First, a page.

The limits of behavioural economics: What brands can learn from the public sector's experience

Colin Strong
GfK NOP Business & Technology

Behavioural economics as a discipline has generated enormous interest in academia, the commercial world and in public policy – not least in the British government. But there are limitations that need to be understood and the public sector experience can provide useful lessons for brands.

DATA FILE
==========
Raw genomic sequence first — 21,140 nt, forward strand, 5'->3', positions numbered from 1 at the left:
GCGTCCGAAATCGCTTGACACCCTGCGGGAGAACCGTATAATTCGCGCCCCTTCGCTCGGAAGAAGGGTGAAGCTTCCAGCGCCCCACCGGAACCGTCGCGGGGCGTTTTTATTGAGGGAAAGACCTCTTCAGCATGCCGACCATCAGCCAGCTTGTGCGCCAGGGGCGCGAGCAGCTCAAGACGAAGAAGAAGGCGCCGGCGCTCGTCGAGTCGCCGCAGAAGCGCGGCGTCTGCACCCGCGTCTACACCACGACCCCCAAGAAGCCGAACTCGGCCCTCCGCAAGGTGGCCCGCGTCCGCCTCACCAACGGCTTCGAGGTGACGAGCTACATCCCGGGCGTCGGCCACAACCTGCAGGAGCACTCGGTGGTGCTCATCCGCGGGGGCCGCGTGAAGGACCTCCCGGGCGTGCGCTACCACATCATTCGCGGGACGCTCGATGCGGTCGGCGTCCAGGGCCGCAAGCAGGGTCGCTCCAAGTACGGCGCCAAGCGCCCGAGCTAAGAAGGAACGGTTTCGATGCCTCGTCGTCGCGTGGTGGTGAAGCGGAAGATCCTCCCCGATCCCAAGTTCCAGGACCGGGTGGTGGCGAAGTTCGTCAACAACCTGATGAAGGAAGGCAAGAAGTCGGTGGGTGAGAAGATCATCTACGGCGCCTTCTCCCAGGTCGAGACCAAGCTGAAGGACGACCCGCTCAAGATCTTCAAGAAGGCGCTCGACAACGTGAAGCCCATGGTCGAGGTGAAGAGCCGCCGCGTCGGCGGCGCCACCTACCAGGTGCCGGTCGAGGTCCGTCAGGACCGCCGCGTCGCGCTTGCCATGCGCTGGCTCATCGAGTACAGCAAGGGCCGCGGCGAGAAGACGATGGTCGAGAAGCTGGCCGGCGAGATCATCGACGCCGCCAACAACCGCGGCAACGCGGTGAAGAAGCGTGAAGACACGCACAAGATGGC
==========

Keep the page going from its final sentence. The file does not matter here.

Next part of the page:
The British government has had a love affair with behavioural economics for some time, primarily as a means of closing the 'jaws of doom' – the gap between the predicted demand for public services and the monies available to deliver them. If people can be nudged in the right direction of healthy lifestyles, paying their taxes on time and so on, it costs the government (and the tax payer) less, and everyone is happy. The government famously set up its Behavioural Insights Team for the purpose of helping to craft policies. The unit has now been part-privatised with the intention of advising governments worldwide. Indeed, the White House launched its own behavioural insights team last year.